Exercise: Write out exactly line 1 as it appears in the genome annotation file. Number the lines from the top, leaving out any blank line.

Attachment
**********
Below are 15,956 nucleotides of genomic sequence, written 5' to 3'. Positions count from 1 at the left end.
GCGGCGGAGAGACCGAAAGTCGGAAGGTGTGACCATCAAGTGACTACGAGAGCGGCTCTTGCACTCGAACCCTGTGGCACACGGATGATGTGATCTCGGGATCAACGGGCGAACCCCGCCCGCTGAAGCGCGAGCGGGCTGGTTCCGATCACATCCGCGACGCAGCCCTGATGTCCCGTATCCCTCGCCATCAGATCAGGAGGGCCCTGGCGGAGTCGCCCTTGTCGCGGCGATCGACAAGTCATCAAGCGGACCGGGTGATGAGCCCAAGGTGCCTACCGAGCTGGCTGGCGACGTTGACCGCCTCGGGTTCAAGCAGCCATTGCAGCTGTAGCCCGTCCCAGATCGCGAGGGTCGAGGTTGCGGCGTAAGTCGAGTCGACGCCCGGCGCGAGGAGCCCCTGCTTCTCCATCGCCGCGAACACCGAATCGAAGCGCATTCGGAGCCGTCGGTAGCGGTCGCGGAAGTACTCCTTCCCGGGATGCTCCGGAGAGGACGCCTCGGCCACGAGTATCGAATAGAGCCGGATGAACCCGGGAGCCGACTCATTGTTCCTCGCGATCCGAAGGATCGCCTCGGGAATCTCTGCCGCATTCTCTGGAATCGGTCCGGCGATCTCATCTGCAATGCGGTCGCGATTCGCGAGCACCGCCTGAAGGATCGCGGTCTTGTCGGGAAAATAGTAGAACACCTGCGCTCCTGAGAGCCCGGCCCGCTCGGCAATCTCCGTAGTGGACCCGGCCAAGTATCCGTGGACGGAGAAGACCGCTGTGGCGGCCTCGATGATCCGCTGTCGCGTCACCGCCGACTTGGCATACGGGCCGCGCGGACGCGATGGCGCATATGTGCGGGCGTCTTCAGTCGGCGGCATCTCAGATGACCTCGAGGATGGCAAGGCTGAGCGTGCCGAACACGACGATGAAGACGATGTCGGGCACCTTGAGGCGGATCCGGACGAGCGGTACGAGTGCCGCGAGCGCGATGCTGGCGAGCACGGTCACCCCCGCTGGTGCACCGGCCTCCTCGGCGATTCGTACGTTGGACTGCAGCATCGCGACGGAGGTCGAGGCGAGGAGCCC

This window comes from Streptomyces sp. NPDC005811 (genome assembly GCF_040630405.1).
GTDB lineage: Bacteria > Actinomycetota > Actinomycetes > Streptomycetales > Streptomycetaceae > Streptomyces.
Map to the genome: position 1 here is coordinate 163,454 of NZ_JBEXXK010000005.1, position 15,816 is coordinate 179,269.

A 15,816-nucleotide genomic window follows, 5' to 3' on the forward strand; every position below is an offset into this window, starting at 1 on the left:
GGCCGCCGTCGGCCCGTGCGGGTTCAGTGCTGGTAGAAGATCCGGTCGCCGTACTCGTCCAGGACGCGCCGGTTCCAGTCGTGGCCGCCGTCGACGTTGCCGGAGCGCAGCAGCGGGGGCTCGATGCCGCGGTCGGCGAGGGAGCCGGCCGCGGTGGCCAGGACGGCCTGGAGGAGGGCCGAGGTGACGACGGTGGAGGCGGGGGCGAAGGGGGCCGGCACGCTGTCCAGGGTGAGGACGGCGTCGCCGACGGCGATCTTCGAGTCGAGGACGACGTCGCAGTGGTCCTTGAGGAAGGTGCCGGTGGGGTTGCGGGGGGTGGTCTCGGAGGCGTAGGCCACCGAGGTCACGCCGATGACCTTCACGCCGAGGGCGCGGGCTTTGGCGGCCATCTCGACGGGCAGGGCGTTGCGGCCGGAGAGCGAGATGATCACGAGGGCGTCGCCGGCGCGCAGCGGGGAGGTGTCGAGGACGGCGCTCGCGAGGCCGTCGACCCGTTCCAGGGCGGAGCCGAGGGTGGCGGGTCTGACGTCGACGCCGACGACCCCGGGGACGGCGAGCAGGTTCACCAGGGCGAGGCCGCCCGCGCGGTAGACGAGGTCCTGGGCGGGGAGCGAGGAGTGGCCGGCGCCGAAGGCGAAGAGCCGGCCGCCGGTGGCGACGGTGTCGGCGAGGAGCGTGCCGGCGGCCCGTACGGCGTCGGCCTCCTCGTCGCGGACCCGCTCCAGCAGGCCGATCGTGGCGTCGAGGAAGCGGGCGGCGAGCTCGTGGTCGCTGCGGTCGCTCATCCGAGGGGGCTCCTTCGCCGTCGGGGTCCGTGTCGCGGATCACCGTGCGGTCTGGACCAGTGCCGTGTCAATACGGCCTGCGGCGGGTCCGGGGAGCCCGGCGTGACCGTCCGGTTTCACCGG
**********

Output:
Below are 15,956 nucleotides of genomic sequence, written 5' to 3'. Positions count from 1 at the left end.